Recipe adapted from here (makes 8 of them)
Egg- 1 large
Sugar- 1/2 cup
Vegetable oil- 1/4 cup
Vanilla extract- 1/4 tsp
Plain flour- 1 cup
Salt- 1/4 tsp
Baking soda- 1/4 tsp
Plain yogurt- 1/2 cup
Blueberries- 1/2 cup (heaped)
Mix together flour, salt and baking soda in a small bowl. Keep aside
In a large mixing bowl, using a wire whisk or a wooden spoon, beat the egg till light and fluffy.
Gradually add in the sugar, while continuously whisking, followed by oil.
Stir in the vanilla extract.
Tip in the dry ingredients alternating the yogurt and mix it all in, without any traces of flour being obvious.
Slowly fold in the blueberries and using a large ice-cream scoop add the batter to a muffin pan, lined with muffin cases/ cups.
Bake in an oven preheated at 200C for about 20 to 22 minutes or till a skewer comes out clean (if you by chance pierce a blueberry, it wont come out clean, so don't take that into consideration)
Transfer the tray on to a wire rack and after about 5 minutes, remove the muffin cups and leave to cool completely.
Stays fine at room temperature for 2 days.

Notes: Original recipe calls for sour cream, but I had only yogurt at hand and used it instead. came out super moist whatsoever.

Thursday, 1 November 2012

Prawn thokku/ roast- A guest post for The Captain's Kitchenette; and the Andy Bates American Street Feasts Show

There are so many wonderful food blogs out there, that I find it difficult to browse through all the yummy recipes they post. I still manage to run through a few once in a while, and eventually end up with tonnes of recipes bookmarked. Serah's beautiful blog, The Captains Kitchenette, certainly falls into this category and its her simple, easy-to-follow recipes that makes me a fan. I landed up on her blog after her sister (we were hostel mates in Chennai) posted a link to a recipe on FB. I was immediately hooked. We then exchanged a couple of emails, became friends on FB and the rest is history. She's now more of a friend than a random food blogger and I hope some day I get to meet her and her lovely family she cooks for. I also have to appreciate her for taking time to cook, photograph and blog in spite of having a toddler to tend to. Like I was telling her the other day, I complain if I have to continuously cook for a week ;)

Since Serah was taking some time off to tend to other commitments, she asked me if I could do a guest post for her blog and I truly obliged. She gave me full leverage on what I could whip up and since she said she preferred sea food, I thought I'd make this prawn thokku for her. I came across the recipe on one of my recipe search sessions on the internet and immediately wrote it down (yes believe it or not, I actually wrote it down). Completely forgot to bookmark the page and so apologies to the person who originally posted it. I did try searching for it again, but since this was written down ages back, I really had no luck.
Thokku, loosely translated means paste, and I presume this is more a TN preparation as opposed to the mallu (Kerala) way of making prawn roast. The use of fennel seeds make this dish quite unique, and of course something with grated coconut can never go wrong. This is a favourite prawn recipe of ours and has made its appearance on quite a few occasions. Although it goes well with some warm rice, dal and pappad, my favourite way to have it is as a starter with some chilled beer. just thread it onto small skewers, sprinkle the masala on top, and serve. It's a crowd pleaser, trust me!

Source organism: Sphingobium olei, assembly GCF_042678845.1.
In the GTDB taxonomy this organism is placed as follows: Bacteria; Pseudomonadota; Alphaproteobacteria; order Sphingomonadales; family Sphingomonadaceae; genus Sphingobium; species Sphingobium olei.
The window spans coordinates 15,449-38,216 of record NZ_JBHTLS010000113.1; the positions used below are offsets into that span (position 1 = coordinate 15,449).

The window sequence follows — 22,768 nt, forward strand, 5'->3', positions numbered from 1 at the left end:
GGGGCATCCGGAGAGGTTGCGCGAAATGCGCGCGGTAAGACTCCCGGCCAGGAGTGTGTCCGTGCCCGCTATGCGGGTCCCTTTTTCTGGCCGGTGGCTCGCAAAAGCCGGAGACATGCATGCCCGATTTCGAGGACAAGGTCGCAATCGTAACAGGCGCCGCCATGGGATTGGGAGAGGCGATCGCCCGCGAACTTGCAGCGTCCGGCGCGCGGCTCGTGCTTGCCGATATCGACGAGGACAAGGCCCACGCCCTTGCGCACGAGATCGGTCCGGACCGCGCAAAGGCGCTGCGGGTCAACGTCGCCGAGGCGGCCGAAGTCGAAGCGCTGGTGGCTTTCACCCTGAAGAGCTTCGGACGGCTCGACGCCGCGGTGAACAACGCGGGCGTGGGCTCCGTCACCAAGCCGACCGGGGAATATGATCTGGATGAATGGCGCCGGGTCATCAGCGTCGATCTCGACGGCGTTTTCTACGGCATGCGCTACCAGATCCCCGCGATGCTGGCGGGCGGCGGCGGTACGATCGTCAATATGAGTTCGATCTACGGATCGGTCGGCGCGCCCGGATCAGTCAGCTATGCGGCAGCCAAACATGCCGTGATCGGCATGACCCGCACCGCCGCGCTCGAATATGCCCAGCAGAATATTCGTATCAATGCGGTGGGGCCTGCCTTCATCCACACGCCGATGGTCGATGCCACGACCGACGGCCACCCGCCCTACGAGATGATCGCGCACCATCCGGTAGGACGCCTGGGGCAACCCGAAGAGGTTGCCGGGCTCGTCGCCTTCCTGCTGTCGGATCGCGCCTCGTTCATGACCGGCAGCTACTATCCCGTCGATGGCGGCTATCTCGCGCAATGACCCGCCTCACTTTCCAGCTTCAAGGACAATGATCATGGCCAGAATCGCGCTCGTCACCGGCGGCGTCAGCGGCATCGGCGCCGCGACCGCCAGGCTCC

So without wasting more time, head on over to Serah's kitchenette for the recipe and while you are there dont forget to take a peek around and drool. I have bookmarked a whole lot of recipes from her blog and seriously, dont forget to check out the authentic Coorgi recipes she's put up. Absolutely droolworthy!
Thanks a bunch for having me over Serah :)

On another note, here's something street food lovers might be interested in. Food Network is hosting a brand new series documenting the vibrant street food scene in the US called American Street Feasts and is hosted by the charming Andy Bates (yes, the blue-eyed Pie-Man with a delicious Brit accent). I have caught bits and pieces of his show here and is quite an eye-opener, especially because street food is seriously catching on and we have just started exploring some of the places.

The show basically follows Andy on a street food odyssey across the US, visiting the most vibrant food destinations and discovering the stories behind the recipes. He uses them as inspiration to create his own recipes, some of them being the Braised pork belly and Waldorf salad in a pretzel wrap and the Crawfish ball and Jambalaya. The show is aired every weekday at 12.30pm and 6.30 pm on Food Network and if you haven't been able to catch the previous episodes, visit Andy's collection page and give it a go. You can also use the interactive 'Street Food Map' to find out where to get the best street food in UK and while you are at it, go on and submit your suggestions on what to feature and so on. For the fans out there, Andy Bates' new cookbook is out in the market, so go on and grab you copy from any of the leading book stores or Amazon.

With thanks to Food Network for a copy of the cookbook